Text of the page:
Finding Similar Images Based on Wavelet and Color Signatures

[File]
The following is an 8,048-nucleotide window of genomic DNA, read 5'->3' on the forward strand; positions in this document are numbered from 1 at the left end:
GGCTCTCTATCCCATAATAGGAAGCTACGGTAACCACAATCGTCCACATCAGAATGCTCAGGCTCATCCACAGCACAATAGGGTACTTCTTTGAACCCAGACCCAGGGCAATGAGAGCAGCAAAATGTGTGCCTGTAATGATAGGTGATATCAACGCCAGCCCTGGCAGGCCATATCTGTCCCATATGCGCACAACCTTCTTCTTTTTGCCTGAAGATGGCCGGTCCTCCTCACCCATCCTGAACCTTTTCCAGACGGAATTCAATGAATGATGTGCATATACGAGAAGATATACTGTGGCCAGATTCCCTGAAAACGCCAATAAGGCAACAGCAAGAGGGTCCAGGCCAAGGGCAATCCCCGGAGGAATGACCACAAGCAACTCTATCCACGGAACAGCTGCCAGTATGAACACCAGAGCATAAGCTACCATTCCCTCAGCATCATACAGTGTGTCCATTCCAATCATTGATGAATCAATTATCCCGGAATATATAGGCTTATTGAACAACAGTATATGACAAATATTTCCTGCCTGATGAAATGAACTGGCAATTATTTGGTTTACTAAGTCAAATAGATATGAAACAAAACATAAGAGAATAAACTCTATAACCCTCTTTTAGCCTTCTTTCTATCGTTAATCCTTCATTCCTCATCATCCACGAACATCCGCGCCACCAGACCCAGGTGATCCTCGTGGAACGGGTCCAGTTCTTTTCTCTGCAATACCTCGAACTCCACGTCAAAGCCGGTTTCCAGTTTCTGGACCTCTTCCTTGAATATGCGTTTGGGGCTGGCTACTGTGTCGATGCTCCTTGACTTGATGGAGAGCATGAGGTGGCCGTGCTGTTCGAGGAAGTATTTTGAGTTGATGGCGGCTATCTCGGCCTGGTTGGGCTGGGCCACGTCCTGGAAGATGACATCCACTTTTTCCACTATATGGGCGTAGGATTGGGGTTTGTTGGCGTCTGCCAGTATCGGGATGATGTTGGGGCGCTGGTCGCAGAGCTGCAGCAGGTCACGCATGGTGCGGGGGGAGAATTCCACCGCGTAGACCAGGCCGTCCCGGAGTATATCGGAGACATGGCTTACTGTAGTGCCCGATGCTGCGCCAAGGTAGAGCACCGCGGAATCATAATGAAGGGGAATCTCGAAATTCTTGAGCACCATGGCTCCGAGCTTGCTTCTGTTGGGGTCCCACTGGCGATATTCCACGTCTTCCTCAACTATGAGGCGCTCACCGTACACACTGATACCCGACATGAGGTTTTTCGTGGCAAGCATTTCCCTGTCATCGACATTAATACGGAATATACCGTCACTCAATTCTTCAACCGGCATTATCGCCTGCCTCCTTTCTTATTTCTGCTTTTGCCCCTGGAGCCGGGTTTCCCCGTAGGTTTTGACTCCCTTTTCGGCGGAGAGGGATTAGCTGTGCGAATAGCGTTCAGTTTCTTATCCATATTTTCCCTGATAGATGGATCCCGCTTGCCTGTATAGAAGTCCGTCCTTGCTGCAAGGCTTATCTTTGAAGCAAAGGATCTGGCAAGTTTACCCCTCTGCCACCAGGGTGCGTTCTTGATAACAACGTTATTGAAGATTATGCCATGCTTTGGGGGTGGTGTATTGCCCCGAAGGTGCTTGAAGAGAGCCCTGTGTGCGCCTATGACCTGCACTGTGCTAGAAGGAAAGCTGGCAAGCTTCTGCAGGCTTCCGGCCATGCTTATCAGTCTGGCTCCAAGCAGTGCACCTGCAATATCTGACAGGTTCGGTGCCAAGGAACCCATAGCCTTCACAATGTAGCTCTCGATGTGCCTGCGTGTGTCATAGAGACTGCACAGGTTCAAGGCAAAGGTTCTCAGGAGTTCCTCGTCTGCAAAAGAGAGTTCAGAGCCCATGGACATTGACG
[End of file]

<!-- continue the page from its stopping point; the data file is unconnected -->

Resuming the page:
FIG. 9 is a flow diagram illustrating the overall logic of finding images most similar to a selected image, based on the color and/or shape of a selected image. First, in block 500, a user selects an image, preferably via a suitable user interface, for example using the Clip Gallery user interface. Next, in block 502, a search is performed to find images in a clip catalog that are similar to the selected image. The logic of searching for similar images 502 is illustrated in detail in FIG. 10, and described next. After searching for similar images, the logic moves to decision block 504 where a test is made to determine if another search should be performed. If so, the logic returns to block 500. The logic of blocks 500-504 is repeated until it is determined that another search should not be performed, at which point the logic of FIG. 9 of finding similar images ends.